Ms. SHETTERLY: My mother, it turns out, has already been thinking about our problem.
Unidentified Woman: So what I thought I'd do is, one of the neighbors and I can move your bed down to the library, if that sounds good to you. Does it?
Ms. SHETTERLY: Yeah, I mean I - it feels sad to rearrange the house for us.
My mother lives alone in a small house in the woods. She'd need our help to pay for propane and extra food, but she thinks it can work.
Unidentified Woman: You know, we're a family and we stick together, number one. Number two, it would just be nice to have you here. I know it will be hard for you. You'd rather have your own place, but at least you're home, you know? And I think Marsden might have a good time.
Ms. SHETTERLY: But Marsden's barely six 6 weeks old. He hasn't had any shots yet.
Look who's awake.
And he doesn't yet sleep through the night.
(Soundbite of car door)
Ms. SHETTERLY: We take him to his pediatrician to find out if a long car trip across the country is even possible.
Dr. EFRON (Pediatrician): The only problem is what you're going to be subjecting him to on the road, lots of strangers, lots of this, that and the other. And again, the risk is that a young infant gets sick.
Ms. SHETTERLY: Dr. Efron says he'd prefer it if our son were at least 3 months old and had started immunization before we hit the road. That makes us unable to consider leaving before April 1st. At night, after I put my son to sleep, I think of his vulnerable innocence and I want my husband, Dan, to make this better.
Mr. DAVIS: That's like a total gender bias. That's ridiculous.
Ms. SHETTERLY: I know. It's just that a part of me just wants you to fix it.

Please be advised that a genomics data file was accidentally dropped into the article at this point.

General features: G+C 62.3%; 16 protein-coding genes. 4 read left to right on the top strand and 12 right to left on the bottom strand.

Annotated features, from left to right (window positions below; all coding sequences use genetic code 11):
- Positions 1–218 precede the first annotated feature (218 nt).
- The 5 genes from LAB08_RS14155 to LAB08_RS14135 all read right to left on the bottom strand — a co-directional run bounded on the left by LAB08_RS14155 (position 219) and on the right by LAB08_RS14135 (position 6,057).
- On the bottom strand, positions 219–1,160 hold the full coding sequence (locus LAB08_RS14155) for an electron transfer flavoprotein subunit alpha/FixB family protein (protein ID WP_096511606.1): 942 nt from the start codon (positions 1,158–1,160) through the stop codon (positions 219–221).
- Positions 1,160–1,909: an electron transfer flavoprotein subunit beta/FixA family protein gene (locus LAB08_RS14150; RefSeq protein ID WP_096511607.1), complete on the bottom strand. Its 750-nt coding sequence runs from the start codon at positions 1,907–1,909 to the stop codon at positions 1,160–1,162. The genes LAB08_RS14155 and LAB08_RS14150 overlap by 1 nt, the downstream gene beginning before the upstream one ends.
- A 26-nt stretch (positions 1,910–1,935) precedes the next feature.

Mr. DAVIS: I'm trying to fix it. I try. I'm trying every (bleep) day to fix it.
Ms. SHETTERLY: Even if we get all the way back home across the country to Maine with our baby and our stuff, Dan worries that our options are limited.
Mr. DAVIS: We're screwed. I don't even know. It's not even like I have friends who are lobster fishermen. I can't even go out on a lobster boat, 'cause I don't even know any of them. You know, I'm going to have to pick potatoes and blueberries in the summer.
(Soundbite of laughter)
Mr. DAVIS: We have to hold on until the summer for me to go out into the field.
(Soundbite of laughter)
Ms. SHETTERLY: Last week, my father visited us and his first grandchild. Even though I knew he lost almost all of his savings tied up in the stock market last fall, I asked him if there was any chance he could help us hold on in L.A.
Unidentified Man: Well, we were talking before about how as a family, we would want to support each other. One of the ways that is not possible is just say, okay, I've got this extra money, I can give it to you. The amount of money you need is more than the amount of money I make in a month.
Ms. SHETTERLY: As much as the little girl in me would have loved my father to have been able to swoop in and make this all go away, I know that what's happening to us is larger than anything he alone can fix. I felt some kind of weird relief that what he really wanted to offer us was that we come home. In Maine he, too, has land where we can cut wood and grow a garden, where we can find refuge.
Right now the simplicity of that thought — whether or not it comes to pass — gives me comfort.
HANSEN: You can find a link to Caitlin Shetterly's blog at our Web site, NPR.org.